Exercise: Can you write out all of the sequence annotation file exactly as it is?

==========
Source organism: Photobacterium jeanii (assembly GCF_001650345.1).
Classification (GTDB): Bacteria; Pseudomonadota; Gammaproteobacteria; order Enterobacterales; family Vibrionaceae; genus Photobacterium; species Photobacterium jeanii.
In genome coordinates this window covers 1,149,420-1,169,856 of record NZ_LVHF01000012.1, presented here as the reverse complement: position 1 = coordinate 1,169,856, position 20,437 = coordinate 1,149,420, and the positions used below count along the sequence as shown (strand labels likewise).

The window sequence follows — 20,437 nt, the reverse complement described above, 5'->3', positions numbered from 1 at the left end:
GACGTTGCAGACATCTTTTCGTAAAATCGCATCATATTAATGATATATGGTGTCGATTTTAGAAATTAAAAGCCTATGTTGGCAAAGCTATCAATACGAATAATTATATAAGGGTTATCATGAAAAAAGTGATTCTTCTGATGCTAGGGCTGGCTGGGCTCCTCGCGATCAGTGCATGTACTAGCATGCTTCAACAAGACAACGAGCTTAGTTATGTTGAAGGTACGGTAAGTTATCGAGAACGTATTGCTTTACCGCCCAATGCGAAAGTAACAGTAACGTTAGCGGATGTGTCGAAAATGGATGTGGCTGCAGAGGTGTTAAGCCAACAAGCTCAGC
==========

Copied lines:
Source organism: Photobacterium jeanii (assembly GCF_001650345.1).
Classification (GTDB): Bacteria; Pseudomonadota; Gammaproteobacteria; order Enterobacterales; family Vibrionaceae; genus Photobacterium; species Photobacterium jeanii.
In genome coordinates this window covers 1,149,420-1,169,856 of record NZ_LVHF01000012.1, presented here as the reverse complement: position 1 = coordinate 1,169,856, position 20,437 = coordinate 1,149,420, and the positions used below count along the sequence as shown (strand labels likewise).

The window sequence follows — 20,437 nt, the reverse complement described above, 5'->3', positions numbered from 1 at the left end:
GACGTTGCAGACATCTTTTCGTAAAATCGCATCATATTAATGATATATGGTGTCGATTTTAGAAATTAAAAGCCTATGTTGGCAAAGCTATCAATACGAATAATTATATAAGGGTTATCATGAAAAAAGTGATTCTTCTGATGCTAGGGCTGGCTGGGCTCCTCGCGATCAGTGCATGTACTAGCATGCTTCAACAAGACAACGAGCTTAGTTATGTTGAAGGTACGGTAAGTTATCGAGAACGTATTGCTTTACCGCCCAATGCGAAAGTAACAGTAACGTTAGCGGATGTGTCGAAAATGGATGTGGCTGCAGAGGTGTTAAGCCAACAAGCTCAGC